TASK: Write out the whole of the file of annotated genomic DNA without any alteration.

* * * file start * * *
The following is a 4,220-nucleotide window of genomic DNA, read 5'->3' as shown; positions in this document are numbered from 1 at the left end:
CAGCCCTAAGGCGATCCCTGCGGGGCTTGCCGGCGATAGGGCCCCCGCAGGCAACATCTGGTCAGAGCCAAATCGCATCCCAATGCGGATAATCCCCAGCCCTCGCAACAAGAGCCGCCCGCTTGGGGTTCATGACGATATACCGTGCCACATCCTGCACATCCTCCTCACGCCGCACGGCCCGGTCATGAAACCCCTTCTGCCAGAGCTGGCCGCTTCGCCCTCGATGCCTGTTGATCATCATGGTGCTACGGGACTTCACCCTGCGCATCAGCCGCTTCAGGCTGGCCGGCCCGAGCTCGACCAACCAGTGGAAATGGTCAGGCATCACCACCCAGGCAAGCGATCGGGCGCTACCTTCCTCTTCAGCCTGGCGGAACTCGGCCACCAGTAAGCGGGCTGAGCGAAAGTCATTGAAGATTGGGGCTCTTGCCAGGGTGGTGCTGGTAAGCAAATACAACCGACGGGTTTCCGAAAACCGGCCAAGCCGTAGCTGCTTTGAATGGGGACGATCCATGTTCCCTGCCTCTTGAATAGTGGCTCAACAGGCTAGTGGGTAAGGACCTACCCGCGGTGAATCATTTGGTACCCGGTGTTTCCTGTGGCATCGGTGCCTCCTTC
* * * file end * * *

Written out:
The following is a 4,220-nucleotide window of genomic DNA, read 5'->3' as shown; positions in this document are numbered from 1 at the left end:
CAGCCCTAAGGCGATCCCTGCGGGGCTTGCCGGCGATAGGGCCCCCGCAGGCAACATCTGGTCAGAGCCAAATCGCATCCCAATGCGGATAATCCCCAGCCCTCGCAACAAGAGCCGCCCGCTTGGGGTTCATGACGATATACCGTGCCACATCCTGCACATCCTCCTCACGCCGCACGGCCCGGTCATGAAACCCCTTCTGCCAGAGCTGGCCGCTTCGCCCTCGATGCCTGTTGATCATCATGGTGCTACGGGACTTCACCCTGCGCATCAGCCGCTTCAGGCTGGCCGGCCCGAGCTCGACCAACCAGTGGAAATGGTCAGGCATCACCACCCAGGCAAGCGATCGGGCGCTACCTTCCTCTTCAGCCTGGCGGAACTCGGCCACCAGTAAGCGGGCTGAGCGAAAGTCATTGAAGATTGGGGCTCTTGCCAGGGTGGTGCTGGTAAGCAAATACAACCGACGGGTTTCCGAAAACCGGCCAAGCCGTAGCTGCTTTGAATGGGGACGATCCATGTTCCCTGCCTCTTGAATAGTGGCTCAACAGGCTAGTGGGTAAGGACCTACCCGCGGTGAATCATTTGGTACCCGGTGTTTCCTGTGGCATCGGTGCCTCCTTC